The Library of History

Page 49

Page 49 And now its necessary for us to speak of the Legislators of Egypt, who establish'd such Laws as are both unusual elsewhere, and admirable in themselves. After the ancient way of living in Egypt, which was (according to their own Stories) in the Reigns of the Gods and Demigods; they say that Mnevis, a Man of an heroic Spirit and famous in his Generation for a commendable Life, was the first that instituted written Laws, feigning that he receiv'd them from Mercury, and that from them would accrue great Benefit and Advantage to the publick. The same Device Minos us'd among the Grecians in Creet, and Lycurgus among the Lacedemonians; The first pretending he had them from Jupiter, and the other from Apollo. This Contrivance, its said, has been made use of amongst diverse other Nations, who have reapt much Advantage by observing such Laws. For its reported, that among the Aramaspi, Zathrausles pretended he receiv'd his Laws from a good Genius; and that Zamolxis amongst the People call'd the Getes patroniz'd his by Vesta; and among the Jews, that Moses alledg'd the God call'd I AO to be the Author of his. And this they did either because they judg'd such an Invention (which brought about so much Good to Mankind) was wonderfully commendable and of a divine Stamp; or that they concluded the People would be more observant out of a reverend Regard to the Majesty and Authority of those who were said to be the Lawmakers. The second Lawmaker of Egypt, they say, was Sasyches, a very wise and prudent Prince, who added to the former, and made excellent Laws also relating to the Honour and Worship of the Gods. He's reported to have found out Geometry, and to have taught the Art of Astronomy. The third who they cry up is Sesostris, who not only excell'd all the Kings of Egypt in his warlike Atchievments, but fram'd Laws for Military Disciplin among the Egyptians, and put every thing in due Order relating to Military Affairs.

The fourth Lawmaker they say was King Bocchoris; a wise and prudent Man, he establish'd every thing that concern'd the Kings, and prescrib'd exact Rules and Laws for the making of Contracts. He was so wise and of so piercing a Judgment in his Decisions, that many of his Sentences for their Excellency are kept in Memory to this very day. He was (they say) of a very weak Constitution of Body and extraordinary covetous.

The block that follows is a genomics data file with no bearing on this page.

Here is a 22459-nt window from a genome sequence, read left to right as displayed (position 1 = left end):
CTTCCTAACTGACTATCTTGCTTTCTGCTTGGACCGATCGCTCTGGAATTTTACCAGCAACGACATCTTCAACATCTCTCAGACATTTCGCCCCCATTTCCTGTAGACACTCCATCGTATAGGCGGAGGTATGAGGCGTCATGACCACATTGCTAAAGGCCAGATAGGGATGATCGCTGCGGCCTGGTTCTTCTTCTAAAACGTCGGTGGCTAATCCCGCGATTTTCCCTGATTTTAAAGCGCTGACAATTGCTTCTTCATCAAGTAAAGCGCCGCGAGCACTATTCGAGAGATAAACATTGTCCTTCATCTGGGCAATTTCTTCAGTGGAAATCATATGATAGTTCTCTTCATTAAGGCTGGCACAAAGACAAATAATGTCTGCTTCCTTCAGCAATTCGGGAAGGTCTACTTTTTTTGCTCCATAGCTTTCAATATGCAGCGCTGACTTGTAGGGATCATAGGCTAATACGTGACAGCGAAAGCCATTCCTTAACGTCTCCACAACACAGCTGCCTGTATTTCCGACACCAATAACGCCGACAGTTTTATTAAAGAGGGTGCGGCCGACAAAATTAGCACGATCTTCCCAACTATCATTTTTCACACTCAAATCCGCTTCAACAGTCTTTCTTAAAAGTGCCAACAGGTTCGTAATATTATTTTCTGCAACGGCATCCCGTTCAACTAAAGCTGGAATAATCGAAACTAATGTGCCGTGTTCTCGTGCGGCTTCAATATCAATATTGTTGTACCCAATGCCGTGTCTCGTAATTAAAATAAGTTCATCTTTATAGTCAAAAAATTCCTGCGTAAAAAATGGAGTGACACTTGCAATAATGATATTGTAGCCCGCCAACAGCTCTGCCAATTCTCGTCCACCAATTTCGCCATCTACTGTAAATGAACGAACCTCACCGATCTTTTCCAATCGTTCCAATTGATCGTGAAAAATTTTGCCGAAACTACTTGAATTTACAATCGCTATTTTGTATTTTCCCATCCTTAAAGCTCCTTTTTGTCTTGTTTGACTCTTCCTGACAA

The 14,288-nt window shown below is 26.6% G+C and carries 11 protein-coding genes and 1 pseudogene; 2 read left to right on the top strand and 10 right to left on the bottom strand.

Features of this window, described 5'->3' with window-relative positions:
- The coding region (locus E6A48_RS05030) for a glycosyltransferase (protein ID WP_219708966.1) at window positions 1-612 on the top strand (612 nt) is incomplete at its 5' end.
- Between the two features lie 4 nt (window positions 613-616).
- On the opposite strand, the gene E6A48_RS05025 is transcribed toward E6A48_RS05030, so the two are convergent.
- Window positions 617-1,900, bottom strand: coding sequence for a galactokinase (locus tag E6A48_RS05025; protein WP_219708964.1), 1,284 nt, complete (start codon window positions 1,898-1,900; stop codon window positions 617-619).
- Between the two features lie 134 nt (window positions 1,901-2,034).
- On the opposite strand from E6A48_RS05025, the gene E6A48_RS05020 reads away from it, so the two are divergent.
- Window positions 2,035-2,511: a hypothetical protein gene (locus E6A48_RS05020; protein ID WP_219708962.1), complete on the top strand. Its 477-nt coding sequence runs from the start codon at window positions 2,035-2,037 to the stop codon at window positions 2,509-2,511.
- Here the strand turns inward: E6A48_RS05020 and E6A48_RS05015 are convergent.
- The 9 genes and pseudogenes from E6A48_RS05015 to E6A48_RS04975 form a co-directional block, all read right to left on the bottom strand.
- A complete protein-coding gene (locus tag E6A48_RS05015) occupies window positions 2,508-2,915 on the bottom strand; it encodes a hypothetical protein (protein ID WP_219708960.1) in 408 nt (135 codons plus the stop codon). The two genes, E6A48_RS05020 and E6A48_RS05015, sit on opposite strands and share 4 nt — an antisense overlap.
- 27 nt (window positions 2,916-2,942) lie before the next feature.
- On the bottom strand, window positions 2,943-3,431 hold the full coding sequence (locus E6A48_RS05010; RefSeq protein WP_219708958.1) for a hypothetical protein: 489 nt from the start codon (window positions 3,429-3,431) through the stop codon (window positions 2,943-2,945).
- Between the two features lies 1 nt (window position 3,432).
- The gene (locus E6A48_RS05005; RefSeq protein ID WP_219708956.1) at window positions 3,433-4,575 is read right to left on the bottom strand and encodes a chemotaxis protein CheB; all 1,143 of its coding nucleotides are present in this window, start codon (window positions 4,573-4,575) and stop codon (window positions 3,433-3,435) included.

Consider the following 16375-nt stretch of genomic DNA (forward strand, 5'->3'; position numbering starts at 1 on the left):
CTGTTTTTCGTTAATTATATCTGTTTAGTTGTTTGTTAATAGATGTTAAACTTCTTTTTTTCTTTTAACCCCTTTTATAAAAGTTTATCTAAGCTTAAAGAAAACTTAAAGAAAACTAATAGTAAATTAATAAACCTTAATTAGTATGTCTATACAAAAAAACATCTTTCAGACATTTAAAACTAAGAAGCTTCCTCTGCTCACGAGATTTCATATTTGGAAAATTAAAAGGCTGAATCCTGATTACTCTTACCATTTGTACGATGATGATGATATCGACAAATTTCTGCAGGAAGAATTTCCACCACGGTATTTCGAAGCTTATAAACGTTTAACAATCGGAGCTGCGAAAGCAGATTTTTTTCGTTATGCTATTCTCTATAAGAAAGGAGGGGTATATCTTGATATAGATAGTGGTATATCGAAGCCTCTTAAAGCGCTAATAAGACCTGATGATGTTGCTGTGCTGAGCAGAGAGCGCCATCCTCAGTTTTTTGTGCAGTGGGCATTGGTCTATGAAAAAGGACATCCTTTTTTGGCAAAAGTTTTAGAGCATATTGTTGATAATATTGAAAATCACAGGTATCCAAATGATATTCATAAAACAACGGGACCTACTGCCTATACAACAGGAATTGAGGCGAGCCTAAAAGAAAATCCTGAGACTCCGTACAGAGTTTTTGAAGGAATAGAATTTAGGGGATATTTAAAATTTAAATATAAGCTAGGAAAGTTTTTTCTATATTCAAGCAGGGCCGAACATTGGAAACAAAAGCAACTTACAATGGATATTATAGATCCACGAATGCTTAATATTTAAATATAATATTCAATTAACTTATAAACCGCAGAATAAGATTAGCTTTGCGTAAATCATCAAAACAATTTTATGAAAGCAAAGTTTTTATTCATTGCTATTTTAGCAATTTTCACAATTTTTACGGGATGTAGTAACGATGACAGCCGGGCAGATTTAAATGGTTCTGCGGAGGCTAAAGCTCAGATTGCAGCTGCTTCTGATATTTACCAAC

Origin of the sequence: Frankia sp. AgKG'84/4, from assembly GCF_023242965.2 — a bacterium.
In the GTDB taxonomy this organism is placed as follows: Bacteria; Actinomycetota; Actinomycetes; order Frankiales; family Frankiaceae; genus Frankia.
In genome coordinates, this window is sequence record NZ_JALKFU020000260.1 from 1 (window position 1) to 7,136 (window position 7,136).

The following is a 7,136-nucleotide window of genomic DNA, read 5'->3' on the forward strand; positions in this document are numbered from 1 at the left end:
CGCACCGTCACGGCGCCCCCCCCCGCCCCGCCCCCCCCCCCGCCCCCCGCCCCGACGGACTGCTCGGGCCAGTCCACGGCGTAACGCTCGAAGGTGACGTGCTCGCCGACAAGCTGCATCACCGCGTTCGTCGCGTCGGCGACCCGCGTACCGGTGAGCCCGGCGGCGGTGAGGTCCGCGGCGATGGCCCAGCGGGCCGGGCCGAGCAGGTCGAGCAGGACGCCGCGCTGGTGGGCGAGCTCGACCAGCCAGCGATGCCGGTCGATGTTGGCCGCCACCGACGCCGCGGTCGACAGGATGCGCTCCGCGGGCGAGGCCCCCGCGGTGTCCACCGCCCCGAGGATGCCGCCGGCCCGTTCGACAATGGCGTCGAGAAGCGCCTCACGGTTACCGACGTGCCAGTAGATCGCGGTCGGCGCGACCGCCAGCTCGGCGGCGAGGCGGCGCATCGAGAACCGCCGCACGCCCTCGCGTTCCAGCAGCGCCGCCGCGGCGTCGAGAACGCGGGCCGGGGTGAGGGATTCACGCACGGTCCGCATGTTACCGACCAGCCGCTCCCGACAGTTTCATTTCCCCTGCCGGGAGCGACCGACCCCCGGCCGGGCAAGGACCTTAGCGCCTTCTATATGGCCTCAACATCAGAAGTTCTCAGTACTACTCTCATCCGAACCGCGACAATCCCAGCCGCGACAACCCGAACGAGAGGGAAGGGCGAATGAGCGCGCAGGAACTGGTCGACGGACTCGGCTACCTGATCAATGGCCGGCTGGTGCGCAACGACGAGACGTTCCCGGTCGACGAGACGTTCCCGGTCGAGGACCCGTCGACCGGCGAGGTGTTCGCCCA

After him King Amasis imploy'd himself in the framing of Laws for the Directions of the Nomarchi in their several Governments, which reduc'd all the Provinces of Egypt into due Order. It's said, he was a most wise, just and good Man, for which he was advanc'd to the Throne by the Egyptians, tho' he was not of the Blood-Royal. 'Tis repored, that when the Eleans were about to celebrate the Olympick Games, and sent their Embassadors to him to advise them how they might manage those Sports most justly, he answer'd, That the way to do that was for none of the Eleans to be Parties in the Contest.

Polycrates, the petty King of Samos, entred into a League of Friendship with him: But when he heard how Polycrates opprest his own Subjects, and injur'd Strangers that came into his Country, he sent Embassadors to him to advise to Moderation; but not being able to persuade him, he at length sent a Letter to him to let him know he dissolv'd and renounc'd the League that was betwixt them, saying, He was not willing forthwith to be involv'd in Grief and Sorrow, for that he perfectly foresaw the miserable. Fall that would presently overtake one who govern'd so tyrannically. He was greatly admir'd, they▪ say, by the Grecians both for his kind and gentle Disposition, and for that what he said, shortly after befel Polycrates.

Darius, the Father of Xerxes, is said to be the sixth who made Laws for the Government of the Egyptians. For with Hatred and Abhorrence of the Impiety Cambyses his Predecessor for his prophaning of the Temples in Egypt, he made it his Business to approve his reverend Regard towards the Gods, and his Kindness towards Men; for the familiarly convers'd with the Egyptian Priests, and learnt their Theology, and acquainted himself with the Things and Transactions recorded in their Sacred Registers, whereby he came to understand the Heroic Spirits of the Ancient Kings, and their Kindness towards their Subjects, which caused him to imitate them in the like, and upon that Account he was so highly honour'd amongst them, that while he was alive he gain'd the Title of a GOD, which none of the other Kings ever did; and when he was dead, the People allow'd him all those Ancient Honours due and accustom'd to be done to the former Kings of Egypt after their Deaths. And these are the Men (they say) who compos'd the Laws of Egypt that are so celebrated and cry'd up amongst other People.

Bibliotheca Historica

The first five books